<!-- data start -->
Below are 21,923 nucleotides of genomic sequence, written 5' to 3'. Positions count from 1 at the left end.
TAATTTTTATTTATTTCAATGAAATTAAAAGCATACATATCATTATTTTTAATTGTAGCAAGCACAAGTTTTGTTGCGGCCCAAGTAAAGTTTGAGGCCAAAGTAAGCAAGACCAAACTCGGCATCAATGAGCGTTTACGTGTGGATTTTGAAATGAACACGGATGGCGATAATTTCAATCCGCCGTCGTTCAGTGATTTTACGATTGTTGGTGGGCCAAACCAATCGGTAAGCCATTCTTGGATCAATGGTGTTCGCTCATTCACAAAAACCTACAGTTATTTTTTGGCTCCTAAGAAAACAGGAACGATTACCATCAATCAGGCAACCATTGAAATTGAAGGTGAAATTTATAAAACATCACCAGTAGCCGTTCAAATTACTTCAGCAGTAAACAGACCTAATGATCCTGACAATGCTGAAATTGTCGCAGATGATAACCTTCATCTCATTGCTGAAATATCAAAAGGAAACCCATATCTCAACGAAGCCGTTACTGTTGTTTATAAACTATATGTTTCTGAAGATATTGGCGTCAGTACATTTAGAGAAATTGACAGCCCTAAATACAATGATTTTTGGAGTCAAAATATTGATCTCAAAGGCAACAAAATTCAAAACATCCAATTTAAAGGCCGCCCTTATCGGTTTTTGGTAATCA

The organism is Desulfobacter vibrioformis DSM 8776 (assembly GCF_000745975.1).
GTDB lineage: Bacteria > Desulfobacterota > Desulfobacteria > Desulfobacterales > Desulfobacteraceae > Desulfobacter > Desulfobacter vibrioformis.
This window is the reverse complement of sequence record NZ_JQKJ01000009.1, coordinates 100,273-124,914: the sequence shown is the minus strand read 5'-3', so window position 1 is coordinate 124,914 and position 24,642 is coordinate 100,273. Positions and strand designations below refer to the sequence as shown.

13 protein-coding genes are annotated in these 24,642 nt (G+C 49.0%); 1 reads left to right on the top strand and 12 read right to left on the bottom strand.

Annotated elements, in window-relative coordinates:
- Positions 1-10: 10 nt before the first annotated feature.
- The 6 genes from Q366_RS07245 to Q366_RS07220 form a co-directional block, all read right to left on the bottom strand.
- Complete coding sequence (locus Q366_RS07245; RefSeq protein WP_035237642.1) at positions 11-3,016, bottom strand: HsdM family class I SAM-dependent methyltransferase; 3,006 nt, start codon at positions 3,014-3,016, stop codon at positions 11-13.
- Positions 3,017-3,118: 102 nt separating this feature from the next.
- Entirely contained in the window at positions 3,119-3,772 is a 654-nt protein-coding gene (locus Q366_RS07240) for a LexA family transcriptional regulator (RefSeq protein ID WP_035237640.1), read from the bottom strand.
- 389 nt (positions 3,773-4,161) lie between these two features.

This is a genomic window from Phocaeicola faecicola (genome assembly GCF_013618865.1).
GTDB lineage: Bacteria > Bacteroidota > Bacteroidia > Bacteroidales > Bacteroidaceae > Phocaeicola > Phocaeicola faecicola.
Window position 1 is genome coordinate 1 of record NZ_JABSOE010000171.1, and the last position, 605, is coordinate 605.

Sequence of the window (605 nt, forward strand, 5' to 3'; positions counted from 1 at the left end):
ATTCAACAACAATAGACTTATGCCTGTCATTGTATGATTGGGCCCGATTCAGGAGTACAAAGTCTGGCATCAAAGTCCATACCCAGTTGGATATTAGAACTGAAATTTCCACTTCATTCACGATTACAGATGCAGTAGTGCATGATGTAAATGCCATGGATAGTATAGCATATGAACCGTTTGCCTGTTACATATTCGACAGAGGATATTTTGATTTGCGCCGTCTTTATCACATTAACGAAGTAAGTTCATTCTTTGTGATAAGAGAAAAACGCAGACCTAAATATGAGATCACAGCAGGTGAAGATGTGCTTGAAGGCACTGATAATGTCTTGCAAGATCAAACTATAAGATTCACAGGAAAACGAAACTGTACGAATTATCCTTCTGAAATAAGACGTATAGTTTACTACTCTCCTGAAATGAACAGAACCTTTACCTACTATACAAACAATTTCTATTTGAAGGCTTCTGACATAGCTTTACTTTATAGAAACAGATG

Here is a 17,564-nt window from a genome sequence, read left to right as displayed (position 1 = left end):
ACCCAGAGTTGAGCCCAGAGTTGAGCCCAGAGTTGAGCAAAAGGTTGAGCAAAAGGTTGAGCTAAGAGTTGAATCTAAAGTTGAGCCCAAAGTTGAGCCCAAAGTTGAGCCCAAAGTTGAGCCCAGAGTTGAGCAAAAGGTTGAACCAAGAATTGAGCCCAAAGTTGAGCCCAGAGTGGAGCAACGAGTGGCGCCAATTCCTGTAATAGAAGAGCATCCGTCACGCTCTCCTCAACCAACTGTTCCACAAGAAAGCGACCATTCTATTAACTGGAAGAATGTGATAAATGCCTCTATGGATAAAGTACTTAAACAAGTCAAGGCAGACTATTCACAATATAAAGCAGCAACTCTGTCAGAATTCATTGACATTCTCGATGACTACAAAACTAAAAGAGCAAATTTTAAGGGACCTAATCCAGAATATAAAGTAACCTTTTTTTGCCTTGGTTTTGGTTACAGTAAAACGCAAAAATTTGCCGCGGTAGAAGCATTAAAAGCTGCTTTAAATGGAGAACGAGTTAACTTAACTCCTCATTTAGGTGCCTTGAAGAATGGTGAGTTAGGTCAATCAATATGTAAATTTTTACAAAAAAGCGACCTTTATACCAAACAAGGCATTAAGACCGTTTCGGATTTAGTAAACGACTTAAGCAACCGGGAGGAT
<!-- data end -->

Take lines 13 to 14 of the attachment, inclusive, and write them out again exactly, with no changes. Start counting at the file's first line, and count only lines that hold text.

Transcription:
- 389 nt (positions 3,773-4,161) lie between these two features.

This is a genomic window from Phocaeicola faecicola (genome assembly GCF_013618865.1).